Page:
Do you want to set up an office or a game room? Carpet tiles will offer you a decor to your liking, easy to maintain.

9- Insulating Concrete

concrete_10 Green Home Renovation Materials

source: Pixabay, Der_Typ_von_Nebenan

Insulating concrete or IC can be thought of as real-life Lego blocks. These interlocking units work as permanent building insulation and are generally dry-stacked, filled with concrete and used in wall, floor and roof structures. Often, reinforced steel is used in conjunction with them. Not only is IC structurally strong and durable, but it is also cost-effective and easier to install than traditional wood framing.

This material is especially good for having no air leaks or infiltration, as well as working with radiant heat and solar panelling. With its natural insulating properties, IC is an excellent, environmentally-friendly option for those looking to reinforce the structure of their home. 

Consider using concrete as a relaxing sofa base on your deck or to create a textured wall in a focal room in your home.

10- Paper-based countertop

Paper-based countertop materials make a great alternative to non-sustainable materials such as stone or plastic. The paper itself comes from tree pulp from sustainable forests, or from post-consumer recycled paper. The material is then is heated and compressed to mimic stone, while being a softer and more forgiving material.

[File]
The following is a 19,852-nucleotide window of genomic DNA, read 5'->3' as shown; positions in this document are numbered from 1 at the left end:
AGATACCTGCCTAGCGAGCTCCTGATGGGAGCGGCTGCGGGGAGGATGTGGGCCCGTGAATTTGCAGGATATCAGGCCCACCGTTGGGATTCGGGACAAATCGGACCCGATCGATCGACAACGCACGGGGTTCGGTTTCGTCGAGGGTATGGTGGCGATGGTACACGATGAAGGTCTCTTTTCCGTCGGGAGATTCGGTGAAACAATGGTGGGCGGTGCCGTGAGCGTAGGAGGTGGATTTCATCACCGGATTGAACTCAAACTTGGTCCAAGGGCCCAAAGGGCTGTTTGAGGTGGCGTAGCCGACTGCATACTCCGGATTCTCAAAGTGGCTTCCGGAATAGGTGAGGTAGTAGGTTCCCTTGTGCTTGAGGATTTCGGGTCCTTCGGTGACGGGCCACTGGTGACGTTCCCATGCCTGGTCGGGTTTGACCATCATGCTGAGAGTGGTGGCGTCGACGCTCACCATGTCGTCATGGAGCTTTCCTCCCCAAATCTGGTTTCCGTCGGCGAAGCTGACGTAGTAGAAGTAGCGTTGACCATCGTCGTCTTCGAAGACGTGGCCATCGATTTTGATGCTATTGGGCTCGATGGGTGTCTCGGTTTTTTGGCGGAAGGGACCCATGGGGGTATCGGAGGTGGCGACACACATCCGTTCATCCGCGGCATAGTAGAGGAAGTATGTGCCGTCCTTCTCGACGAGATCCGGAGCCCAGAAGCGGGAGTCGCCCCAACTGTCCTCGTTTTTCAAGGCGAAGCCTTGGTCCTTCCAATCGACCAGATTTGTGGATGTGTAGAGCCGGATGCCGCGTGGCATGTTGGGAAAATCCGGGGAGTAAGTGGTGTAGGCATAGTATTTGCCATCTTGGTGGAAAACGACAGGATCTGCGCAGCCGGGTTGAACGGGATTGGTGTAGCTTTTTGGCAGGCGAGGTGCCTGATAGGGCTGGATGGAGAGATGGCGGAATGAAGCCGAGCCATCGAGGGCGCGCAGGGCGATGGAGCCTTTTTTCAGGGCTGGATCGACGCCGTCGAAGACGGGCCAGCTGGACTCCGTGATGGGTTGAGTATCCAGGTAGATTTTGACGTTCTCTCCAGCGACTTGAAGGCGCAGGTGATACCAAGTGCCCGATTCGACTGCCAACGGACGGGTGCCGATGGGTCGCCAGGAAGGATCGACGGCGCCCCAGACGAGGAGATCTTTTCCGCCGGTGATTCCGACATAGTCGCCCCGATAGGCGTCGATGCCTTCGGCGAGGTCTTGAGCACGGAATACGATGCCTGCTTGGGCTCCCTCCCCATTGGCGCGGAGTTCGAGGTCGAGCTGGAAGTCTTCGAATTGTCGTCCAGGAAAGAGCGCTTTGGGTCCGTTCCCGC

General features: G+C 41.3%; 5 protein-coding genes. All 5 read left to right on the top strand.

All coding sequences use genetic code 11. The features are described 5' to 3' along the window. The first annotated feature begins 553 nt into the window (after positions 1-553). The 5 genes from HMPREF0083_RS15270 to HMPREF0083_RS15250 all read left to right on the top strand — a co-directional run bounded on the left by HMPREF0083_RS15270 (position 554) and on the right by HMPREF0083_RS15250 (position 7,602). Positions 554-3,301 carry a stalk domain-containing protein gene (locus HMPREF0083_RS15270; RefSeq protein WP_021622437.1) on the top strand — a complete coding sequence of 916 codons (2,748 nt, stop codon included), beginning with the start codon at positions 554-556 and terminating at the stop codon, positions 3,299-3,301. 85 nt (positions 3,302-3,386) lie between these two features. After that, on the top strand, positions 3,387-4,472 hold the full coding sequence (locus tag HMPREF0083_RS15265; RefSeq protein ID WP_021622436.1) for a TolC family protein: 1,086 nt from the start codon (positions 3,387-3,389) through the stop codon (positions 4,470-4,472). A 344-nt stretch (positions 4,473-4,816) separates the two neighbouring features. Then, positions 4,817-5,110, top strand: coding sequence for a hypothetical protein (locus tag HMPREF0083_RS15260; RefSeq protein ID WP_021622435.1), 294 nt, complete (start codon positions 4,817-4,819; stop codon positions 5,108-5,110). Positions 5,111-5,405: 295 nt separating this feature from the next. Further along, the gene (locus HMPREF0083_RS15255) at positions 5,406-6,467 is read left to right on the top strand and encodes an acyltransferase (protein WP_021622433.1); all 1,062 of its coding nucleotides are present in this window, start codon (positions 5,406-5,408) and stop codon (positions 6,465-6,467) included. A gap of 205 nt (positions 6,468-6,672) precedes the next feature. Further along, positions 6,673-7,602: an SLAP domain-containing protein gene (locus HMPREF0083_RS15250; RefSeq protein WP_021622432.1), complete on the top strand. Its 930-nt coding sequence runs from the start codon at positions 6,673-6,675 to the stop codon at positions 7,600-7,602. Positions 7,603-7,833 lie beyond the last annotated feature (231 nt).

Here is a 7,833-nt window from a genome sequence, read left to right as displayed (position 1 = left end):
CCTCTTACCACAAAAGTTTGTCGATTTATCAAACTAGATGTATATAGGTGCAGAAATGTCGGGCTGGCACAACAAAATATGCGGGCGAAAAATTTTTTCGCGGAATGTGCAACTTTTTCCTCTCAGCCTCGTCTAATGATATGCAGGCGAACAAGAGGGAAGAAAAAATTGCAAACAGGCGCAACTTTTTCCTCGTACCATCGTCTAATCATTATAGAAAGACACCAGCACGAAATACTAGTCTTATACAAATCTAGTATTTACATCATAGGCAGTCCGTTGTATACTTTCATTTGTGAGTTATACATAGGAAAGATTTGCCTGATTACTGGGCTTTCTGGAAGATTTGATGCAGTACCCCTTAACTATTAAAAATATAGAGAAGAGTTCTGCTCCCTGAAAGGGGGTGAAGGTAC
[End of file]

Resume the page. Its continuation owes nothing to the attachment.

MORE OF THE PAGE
This material is an excellent, affordable and environmentally-friendly alternative while being easy to install and lighter than stone. Homeowners shouldn’t underestimate the power of paper, as this material is incredibly durable and impervious to water. Further, it can be used both inside and outside of the home, so if there is an outdoor counter you’re looking to cover, this could be the material for you!

Curious to know more about renovations that help maintain the environment? Check out our Eco-friendly and Green Renovation Guide.

Get 3 renovation quotes for your green renovation project can help you get quotes for your eco-friendly renovation project. If you submit your project to us, we’ll put you in contact with top-rated contractors. Fill in the form on the homepage (it only takes a few minutes), and you will get estimates from trusted professionals. 

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Last modified 2023-05-13